Every campaign season brings an opportunity to hit the “reset” button. This year’s statewide election in Louisiana is no exception. As candidates and would-be candidates prepare to run, three reform groups likewise are preparing a coordinated campaign for a slate of long-range initiatives they hope the governor and next Legislature will support.
They call their effort “Reset Louisiana.” It’s the latest multifaceted reform drive by the Public Affairs Research Council (PAR), the Council for A Better Louisiana (CABL) and the Committee of 100. All three groups are guided by boards composed of business and civic leaders — but, unlike the uber-partisan Louisiana Association of Business and Industry, these three groups are strictly nonpartisan; they neither endorse nor oppose candidates, and they don’t have PACs.
Reset Louisiana (www.reset-louisiana.com) in some ways is an extension of ongoing efforts by all three groups, with some new twists. The Reset initiative concentrates on four areas: state finances, education, transportation infrastructure and criminal justice/public safety.
Already CABL has held “informational meetings” with roughly 90 first-time legislative candidates to introduce them to the Reset agenda. “The good news is there are people out there who are serious about running and who are hungry for information,” says CABL President Barry Erwin. “We hope to give them information that is useful before they get to the Legislature and discover that things are not what they thought.”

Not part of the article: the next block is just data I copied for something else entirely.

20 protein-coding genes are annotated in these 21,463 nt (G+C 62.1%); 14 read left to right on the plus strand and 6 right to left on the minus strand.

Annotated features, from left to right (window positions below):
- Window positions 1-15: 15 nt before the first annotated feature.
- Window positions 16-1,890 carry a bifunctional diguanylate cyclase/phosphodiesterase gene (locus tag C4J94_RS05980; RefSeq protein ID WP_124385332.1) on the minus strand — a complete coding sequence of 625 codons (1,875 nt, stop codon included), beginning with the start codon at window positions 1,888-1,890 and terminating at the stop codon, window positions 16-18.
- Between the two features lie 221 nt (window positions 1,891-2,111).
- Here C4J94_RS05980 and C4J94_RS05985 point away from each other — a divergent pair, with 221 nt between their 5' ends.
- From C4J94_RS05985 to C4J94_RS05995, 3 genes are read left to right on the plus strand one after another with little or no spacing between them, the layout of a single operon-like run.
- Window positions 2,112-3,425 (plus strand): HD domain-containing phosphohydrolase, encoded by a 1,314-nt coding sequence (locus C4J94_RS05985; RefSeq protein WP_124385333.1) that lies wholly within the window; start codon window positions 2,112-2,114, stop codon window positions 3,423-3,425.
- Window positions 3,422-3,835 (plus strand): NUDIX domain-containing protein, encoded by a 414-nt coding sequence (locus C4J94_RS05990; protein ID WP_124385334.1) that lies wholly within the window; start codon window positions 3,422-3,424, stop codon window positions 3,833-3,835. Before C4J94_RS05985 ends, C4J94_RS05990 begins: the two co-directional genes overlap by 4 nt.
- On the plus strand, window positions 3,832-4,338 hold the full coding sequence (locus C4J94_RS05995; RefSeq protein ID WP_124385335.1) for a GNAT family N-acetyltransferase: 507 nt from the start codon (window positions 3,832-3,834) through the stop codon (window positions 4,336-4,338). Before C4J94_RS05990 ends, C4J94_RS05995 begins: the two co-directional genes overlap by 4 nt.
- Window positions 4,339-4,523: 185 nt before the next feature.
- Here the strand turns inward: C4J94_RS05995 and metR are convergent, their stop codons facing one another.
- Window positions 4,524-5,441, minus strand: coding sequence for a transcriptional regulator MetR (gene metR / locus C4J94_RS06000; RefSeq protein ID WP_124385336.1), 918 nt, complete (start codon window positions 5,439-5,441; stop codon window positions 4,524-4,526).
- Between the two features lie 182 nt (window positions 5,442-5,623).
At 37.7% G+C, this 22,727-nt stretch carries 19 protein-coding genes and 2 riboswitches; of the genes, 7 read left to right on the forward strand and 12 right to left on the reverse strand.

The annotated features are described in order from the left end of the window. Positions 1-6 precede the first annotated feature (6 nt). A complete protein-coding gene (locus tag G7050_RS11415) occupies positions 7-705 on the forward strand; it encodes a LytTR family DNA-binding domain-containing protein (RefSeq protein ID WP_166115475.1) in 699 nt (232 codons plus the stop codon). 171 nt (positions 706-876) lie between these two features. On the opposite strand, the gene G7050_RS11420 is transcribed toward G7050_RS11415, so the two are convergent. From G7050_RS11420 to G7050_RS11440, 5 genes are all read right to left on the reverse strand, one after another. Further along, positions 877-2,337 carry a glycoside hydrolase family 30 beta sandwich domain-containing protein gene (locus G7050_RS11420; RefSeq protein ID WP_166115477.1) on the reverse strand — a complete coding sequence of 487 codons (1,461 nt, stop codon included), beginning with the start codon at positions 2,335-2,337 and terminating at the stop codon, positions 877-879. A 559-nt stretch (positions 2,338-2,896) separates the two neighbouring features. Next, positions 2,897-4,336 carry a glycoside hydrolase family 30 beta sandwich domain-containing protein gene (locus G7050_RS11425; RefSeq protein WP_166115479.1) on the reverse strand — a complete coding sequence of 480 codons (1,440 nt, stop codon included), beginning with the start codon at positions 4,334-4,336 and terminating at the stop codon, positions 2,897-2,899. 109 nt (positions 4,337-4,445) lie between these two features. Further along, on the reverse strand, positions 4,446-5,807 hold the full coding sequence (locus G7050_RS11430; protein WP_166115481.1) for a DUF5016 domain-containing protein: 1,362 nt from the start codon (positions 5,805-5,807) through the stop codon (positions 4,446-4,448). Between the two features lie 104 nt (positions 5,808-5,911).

I’ve chosen three respected sources for this inaugural exercise: the Public Affairs Research Council of Louisiana (PAR); the Council for A Better Louisiana (CABL); and the Louisiana Budget Project (LBP).
Reset’s four areas of concentration have presented challenges for decades, with periodic advances and retreats. In some cases, the state has made significant gains — such as improved high school graduation rates — but much remains to be done.
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For example, Louisiana once spent heavily on early childhood education (before Bobby Jindal became governor), then all but abandoned it — except for continuing existing federal programs. Earlier this year, lawmakers made modest reinvestments in early childhood programs, but Reset aims to make high-quality programs for at-risk children from birth to age 3 a real priority. It should not be a partisan issue.
“What we’re trying to do is remind people that reforms take a lot of effort by a lot of people over a long time,” says Robert Scott, president of PAR. “There is no silver bullet.”
Although Reset is led by business-oriented reform groups, the head of the left-leaning Louisiana Budget Project (LBP) praises the effort.
“There’s a lot to like about the Reset agenda,” says Jan Moller, LBP executive director. “Increasing investments in early childhood education and making college more affordable are issues we can all rally around. … While we disagree on some points — and would urge extreme caution before a constitutional rewrite — this is a serious platform that merits a full debate.”
LBP is in the process of drafting its own proposed reforms under the heading “Invest in Louisiana,” which will be unveiled in August and focus on programs that benefit workers, children and families.
As Reset’s website notes, issues emphasized during campaigns often become legislative priorities. After the campaign season concludes, we’ll see if candidates — and voters — truly are ready to hit the reset button … and to invest in Louisiana.
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